7 answers on the new Austrian Act on Web Accessibility

von d.schindelboeck@gentics.com am 17.1.2020

With the adoption of the Act on Web Accessibility (WZG), the Austrian National Council transposed an EU guideline passed in October 2016 into national law. The act entered into force on September 23, 2019 and requires the Federal Government to design websites and mobile applications of public sector bodies in a way that allows for unrestricted access to all users. Read this blog article to learn what the new act means, whether it concerns you and what you need to do. 

Barrierefreiheits Schild mit Rollstuhlfahrer Icon
Photo by Yomex Owo on Unsplash

Who will benefit from “web accessibility”?

“Web accessibility” means that everyone can access information and use the services of the Internet in the way that is best suited for them. The benefits are not limited to people with disabilities or the growing number of elderly people: Web accessibility is a topic of growing importance in these days when “digitisation” is no longer a buzz word. Public authorities are offering an increasing number of services aimed at making the life of citizens easier, for example services to apply for passports. As a positive side effect, this also saves money in the area of administration. Nor should we forget that the services offered by Google, M2M applications, Alexa, Siri and others also require good web accessibility to process information in a better way. 

How accessible is the Web 2019?

The question of accessibility is almost as old as the web itself. The requirements relating to the accessible use of it are governed by the internationally recognised W3C guidelines, the Web Content Accessibility Guidelines (WCAG). Even though the first guidelines were published 20 years ago, web accessibility still cannot be taken for granted – despite several legal provisions such as the Austrian eGovernment Act (E-GovG), the Austrian Federal Act on the Equalization of Persons with Disabilities (BGStG) or the Directive on the accessibility of the websites and mobile applications of public sector bodies, (EU) 2016/2102.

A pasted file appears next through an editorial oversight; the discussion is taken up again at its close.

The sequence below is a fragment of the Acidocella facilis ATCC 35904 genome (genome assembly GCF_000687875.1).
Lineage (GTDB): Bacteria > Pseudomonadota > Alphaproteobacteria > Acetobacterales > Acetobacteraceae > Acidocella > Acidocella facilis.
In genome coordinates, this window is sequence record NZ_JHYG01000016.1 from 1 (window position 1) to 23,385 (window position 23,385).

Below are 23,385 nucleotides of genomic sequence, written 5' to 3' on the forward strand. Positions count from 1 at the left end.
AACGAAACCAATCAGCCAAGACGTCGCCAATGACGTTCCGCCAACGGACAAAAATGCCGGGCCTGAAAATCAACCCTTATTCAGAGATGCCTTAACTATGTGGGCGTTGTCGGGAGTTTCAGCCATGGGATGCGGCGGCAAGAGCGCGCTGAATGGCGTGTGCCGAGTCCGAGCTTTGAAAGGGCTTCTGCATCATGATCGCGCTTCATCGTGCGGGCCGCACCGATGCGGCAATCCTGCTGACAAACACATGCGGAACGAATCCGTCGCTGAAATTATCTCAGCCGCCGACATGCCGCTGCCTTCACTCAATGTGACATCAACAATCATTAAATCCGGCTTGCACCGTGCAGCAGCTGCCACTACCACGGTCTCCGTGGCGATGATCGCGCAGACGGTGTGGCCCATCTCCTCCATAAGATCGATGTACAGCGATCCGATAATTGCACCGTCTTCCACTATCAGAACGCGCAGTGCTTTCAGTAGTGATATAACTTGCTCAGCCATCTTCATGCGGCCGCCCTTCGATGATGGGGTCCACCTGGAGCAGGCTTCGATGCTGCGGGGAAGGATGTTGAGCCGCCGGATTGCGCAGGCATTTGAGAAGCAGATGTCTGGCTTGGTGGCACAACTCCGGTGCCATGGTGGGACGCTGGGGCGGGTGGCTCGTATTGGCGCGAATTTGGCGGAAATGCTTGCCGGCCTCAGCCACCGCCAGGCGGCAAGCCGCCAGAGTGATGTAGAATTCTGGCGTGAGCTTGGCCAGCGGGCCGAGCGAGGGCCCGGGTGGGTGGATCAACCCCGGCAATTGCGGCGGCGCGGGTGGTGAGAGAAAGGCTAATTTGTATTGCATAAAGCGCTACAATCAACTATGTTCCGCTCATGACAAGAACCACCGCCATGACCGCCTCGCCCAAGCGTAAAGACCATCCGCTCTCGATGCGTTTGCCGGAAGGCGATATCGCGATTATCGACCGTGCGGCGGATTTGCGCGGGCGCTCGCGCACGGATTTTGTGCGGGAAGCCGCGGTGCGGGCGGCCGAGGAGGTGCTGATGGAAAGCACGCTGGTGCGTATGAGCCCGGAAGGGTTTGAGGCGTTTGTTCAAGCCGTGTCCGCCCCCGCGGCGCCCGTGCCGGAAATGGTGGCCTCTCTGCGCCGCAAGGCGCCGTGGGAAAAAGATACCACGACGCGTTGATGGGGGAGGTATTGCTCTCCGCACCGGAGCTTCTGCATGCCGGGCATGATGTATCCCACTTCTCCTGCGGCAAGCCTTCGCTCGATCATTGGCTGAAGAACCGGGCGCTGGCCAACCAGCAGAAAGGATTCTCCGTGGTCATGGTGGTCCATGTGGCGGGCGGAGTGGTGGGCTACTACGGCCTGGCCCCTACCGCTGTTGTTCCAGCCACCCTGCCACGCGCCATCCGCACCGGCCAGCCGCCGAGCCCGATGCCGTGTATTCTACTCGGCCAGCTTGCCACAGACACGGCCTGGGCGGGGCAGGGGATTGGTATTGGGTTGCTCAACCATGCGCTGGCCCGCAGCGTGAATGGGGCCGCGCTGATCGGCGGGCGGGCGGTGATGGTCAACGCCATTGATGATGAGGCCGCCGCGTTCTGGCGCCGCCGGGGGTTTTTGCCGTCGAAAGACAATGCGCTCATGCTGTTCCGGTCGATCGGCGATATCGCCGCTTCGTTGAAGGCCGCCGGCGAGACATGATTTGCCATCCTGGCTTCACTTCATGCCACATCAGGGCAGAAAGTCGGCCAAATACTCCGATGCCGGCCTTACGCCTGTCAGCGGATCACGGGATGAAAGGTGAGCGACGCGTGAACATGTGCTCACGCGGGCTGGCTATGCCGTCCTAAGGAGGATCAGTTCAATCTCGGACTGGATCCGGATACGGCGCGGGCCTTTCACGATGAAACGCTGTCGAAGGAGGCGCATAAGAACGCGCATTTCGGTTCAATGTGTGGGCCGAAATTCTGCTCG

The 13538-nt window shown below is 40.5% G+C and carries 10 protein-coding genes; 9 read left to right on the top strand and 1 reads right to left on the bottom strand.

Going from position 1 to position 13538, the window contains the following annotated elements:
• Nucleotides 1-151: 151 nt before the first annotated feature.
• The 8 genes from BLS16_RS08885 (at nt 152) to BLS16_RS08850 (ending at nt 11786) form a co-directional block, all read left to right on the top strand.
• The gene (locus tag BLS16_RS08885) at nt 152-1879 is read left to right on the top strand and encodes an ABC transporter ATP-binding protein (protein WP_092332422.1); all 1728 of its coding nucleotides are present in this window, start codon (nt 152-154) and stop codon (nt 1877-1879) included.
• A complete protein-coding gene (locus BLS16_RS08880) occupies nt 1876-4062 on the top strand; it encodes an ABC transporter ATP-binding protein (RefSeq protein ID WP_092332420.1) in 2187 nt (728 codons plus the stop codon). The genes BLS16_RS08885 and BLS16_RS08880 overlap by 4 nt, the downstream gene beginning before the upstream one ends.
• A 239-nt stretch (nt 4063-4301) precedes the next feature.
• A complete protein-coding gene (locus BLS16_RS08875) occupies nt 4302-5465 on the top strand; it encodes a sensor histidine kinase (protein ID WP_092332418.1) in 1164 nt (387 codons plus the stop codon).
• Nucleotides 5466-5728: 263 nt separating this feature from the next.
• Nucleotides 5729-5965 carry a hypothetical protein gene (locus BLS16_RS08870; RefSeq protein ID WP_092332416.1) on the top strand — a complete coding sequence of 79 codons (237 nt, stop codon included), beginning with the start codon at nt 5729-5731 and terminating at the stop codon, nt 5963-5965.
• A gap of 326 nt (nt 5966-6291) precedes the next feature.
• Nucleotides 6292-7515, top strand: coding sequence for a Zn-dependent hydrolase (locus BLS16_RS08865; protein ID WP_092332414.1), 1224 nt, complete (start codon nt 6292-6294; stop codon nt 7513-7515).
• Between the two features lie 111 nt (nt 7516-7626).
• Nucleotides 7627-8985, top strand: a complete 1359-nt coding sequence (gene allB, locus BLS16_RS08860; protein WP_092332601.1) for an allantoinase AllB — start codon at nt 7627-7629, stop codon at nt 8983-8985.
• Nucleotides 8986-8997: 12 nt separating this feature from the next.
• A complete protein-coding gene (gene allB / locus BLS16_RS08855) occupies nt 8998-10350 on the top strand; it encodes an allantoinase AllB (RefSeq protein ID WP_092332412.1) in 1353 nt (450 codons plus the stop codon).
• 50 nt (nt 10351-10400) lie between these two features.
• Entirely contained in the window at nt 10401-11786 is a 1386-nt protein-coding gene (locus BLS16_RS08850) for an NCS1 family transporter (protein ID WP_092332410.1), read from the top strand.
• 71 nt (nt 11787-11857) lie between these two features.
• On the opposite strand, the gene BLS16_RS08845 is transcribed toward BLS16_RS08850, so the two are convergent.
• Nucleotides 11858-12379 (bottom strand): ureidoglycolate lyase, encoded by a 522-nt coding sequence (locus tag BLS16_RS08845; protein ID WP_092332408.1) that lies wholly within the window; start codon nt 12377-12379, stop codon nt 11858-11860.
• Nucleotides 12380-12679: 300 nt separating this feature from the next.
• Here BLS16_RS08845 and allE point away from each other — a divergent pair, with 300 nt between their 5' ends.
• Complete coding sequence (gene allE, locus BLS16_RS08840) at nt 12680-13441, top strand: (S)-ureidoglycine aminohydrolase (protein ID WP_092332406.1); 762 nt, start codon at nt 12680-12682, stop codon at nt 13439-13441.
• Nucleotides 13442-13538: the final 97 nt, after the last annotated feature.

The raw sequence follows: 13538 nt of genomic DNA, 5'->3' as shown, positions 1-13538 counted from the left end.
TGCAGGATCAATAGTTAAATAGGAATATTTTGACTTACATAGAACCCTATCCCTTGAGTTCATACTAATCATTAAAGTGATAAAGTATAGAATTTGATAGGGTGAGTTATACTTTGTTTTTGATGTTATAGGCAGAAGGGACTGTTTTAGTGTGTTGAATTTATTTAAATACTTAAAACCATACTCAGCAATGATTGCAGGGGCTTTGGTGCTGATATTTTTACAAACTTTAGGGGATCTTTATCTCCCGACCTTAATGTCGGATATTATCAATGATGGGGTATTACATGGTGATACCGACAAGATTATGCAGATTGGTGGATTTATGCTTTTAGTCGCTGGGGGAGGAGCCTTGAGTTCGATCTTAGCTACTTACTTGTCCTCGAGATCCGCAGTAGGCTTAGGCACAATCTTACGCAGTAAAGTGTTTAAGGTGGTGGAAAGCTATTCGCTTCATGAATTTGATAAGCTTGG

A further step has now been taken with the newly adopted Act on Web Accessibility (WZG). It transposes the EU guideline mentioned above into national law and has been in force since September 23, 2019.

Which tasks do website operators have to carry out now?

The Act on Web Accessibility governs the tasks of website operators of the Federal Government and its bodies (for example public authorities, agencies). Operators not only need to ensure that web accessibility is fully provided but also have to take measures that it is maintained. The act also deals with the way in which accessibility shortcomings reported by website visitors have to be handled. It foresees deadlines for some cases where the measures to be taken or intended have to be communicated within a period of two months.

What are the tasks of the new monitoring and complaints office on accessibility?

The act also defines the tasks that are in place to ensure and further improve accessibility of websites and mobile applications provided by the Federal Government and its bodies, such as providing public information, trainings or measures to raise awareness as well as monitoring and complaints management. The Federal Government has therefore entrusted the Austrian Research Promotion Agency (FFG) with the responsibility of establishing a body which will monitor the institutions that are required to implement the act. FFG has also set up a complaints office to ensure that the act is implemented as comprehensively as possible on all levels of the administration.